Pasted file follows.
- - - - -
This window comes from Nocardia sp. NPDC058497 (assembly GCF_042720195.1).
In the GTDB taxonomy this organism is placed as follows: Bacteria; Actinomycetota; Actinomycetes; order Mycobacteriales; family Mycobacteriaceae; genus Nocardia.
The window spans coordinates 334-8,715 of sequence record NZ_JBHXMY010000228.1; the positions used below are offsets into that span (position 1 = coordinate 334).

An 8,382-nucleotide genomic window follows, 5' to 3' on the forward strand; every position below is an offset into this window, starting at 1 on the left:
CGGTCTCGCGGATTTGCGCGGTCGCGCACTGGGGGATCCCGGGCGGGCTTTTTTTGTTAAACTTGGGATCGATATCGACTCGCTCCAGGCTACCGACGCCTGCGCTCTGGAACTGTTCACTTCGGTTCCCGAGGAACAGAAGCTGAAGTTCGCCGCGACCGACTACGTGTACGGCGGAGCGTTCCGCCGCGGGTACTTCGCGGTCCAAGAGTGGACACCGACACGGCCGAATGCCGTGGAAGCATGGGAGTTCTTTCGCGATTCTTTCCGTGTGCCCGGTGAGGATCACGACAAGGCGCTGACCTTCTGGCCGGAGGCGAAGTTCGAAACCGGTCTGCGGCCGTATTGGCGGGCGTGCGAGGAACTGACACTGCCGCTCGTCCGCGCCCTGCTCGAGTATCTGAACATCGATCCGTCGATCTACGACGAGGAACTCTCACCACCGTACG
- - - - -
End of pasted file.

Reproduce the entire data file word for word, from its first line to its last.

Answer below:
This window comes from Nocardia sp. NPDC058497 (assembly GCF_042720195.1).
In the GTDB taxonomy this organism is placed as follows: Bacteria; Actinomycetota; Actinomycetes; order Mycobacteriales; family Mycobacteriaceae; genus Nocardia.
The window spans coordinates 334-8,715 of sequence record NZ_JBHXMY010000228.1; the positions used below are offsets into that span (position 1 = coordinate 334).

An 8,382-nucleotide genomic window follows, 5' to 3' on the forward strand; every position below is an offset into this window, starting at 1 on the left:
CGGTCTCGCGGATTTGCGCGGTCGCGCACTGGGGGATCCCGGGCGGGCTTTTTTTGTTAAACTTGGGATCGATATCGACTCGCTCCAGGCTACCGACGCCTGCGCTCTGGAACTGTTCACTTCGGTTCCCGAGGAACAGAAGCTGAAGTTCGCCGCGACCGACTACGTGTACGGCGGAGCGTTCCGCCGCGGGTACTTCGCGGTCCAAGAGTGGACACCGACACGGCCGAATGCCGTGGAAGCATGGGAGTTCTTTCGCGATTCTTTCCGTGTGCCCGGTGAGGATCACGACAAGGCGCTGACCTTCTGGCCGGAGGCGAAGTTCGAAACCGGTCTGCGGCCGTATTGGCGGGCGTGCGAGGAACTGACACTGCCGCTCGTCCGCGCCCTGCTCGAGTATCTGAACATCGATCCGTCGATCTACGACGAGGAACTCTCACCACCGTACG